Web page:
Ricardian equivalence, budget deficits, and saving in the United States, 1955:1-1991:4
The Ricardian equivalent theory is examined by dichotemizing the total US federal budget deficit into its structural (exogeneous) and cyclical (endogeneous) components. The former is hypothesized to be the expected, planned deficit, whereas the latter is viewed as the unpredictable, unplanned, unexpected deficit. Instrumental variables estimates for the periods 1955-1991 and 1973-1991 find that structural deficits elicit increased saving but cyclical deficits do not. Thus, the findings indicate support for a partially Ricardian equivalent world: saving only partially offsets budget deficits.
Volume (Year): 3 (1996)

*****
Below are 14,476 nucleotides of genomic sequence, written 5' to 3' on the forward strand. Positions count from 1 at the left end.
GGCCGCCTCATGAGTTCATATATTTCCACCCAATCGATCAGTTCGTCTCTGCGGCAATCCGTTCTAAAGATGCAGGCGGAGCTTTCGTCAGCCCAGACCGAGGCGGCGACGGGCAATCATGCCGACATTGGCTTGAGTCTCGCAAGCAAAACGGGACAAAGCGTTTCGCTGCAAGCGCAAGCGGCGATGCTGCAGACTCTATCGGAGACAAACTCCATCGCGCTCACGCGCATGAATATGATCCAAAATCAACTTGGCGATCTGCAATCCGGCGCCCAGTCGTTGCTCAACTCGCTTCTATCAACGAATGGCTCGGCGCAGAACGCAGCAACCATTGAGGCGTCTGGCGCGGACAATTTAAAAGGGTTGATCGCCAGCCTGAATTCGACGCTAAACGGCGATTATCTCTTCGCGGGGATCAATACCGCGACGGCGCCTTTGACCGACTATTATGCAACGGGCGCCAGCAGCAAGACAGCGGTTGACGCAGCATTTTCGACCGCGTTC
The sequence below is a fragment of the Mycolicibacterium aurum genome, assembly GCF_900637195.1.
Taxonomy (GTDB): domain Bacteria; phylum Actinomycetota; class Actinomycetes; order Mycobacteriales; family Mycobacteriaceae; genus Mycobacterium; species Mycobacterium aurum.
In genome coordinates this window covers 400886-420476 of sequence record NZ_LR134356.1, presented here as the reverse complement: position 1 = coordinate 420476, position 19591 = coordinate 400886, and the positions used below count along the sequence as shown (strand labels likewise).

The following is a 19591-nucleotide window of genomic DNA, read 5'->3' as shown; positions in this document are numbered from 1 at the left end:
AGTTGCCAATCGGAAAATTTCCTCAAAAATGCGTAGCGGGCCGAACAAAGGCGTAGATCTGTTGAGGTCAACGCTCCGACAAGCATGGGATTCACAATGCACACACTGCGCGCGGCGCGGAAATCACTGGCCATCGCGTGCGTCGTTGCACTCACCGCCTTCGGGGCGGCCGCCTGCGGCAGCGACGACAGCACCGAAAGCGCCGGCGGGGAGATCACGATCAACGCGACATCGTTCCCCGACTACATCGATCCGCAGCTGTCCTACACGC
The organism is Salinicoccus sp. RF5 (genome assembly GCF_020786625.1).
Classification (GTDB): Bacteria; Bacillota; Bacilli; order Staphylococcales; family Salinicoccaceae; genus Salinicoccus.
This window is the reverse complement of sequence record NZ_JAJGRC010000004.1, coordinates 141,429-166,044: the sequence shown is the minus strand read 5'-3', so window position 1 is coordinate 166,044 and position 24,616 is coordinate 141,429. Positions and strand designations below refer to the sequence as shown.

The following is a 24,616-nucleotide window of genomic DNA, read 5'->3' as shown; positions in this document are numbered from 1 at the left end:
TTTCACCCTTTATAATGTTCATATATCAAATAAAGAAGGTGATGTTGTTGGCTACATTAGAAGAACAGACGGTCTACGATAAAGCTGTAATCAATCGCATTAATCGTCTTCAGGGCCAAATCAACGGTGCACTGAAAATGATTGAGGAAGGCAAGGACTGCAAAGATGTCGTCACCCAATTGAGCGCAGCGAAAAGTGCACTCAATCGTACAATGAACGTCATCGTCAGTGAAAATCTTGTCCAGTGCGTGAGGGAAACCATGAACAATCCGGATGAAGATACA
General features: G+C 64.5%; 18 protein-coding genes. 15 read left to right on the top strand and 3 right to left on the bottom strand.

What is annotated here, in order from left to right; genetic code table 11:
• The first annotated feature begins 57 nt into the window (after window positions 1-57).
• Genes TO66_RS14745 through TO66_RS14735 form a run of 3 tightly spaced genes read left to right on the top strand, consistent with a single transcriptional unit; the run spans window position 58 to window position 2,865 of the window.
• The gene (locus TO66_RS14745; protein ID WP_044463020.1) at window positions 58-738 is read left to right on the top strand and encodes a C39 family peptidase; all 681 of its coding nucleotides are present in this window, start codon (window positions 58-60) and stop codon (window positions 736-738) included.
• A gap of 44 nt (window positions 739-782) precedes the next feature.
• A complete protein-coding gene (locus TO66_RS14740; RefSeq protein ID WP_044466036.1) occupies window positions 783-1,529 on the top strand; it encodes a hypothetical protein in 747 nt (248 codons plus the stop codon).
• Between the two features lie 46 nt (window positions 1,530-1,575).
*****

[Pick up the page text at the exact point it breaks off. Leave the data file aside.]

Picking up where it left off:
Issue (Month): 8 ()
|Contact details of provider:|| Web page: http://www.tandfonline.com/RAEL20|
|Order Information:||Web: http://www.tandfonline.com/pricing/journal/RAEL20|
When requesting a correction, please mention this item's handle: RePEc:taf:apeclt:v:3:y:1996:i:8:p:525-528. See general information about how to correct material in RePEc.
For technical questions regarding this item, or to correct its authors, title, abstract, bibliographic or download information, contact: (Michael McNulty)
If references are entirely missing, you can add them using this form.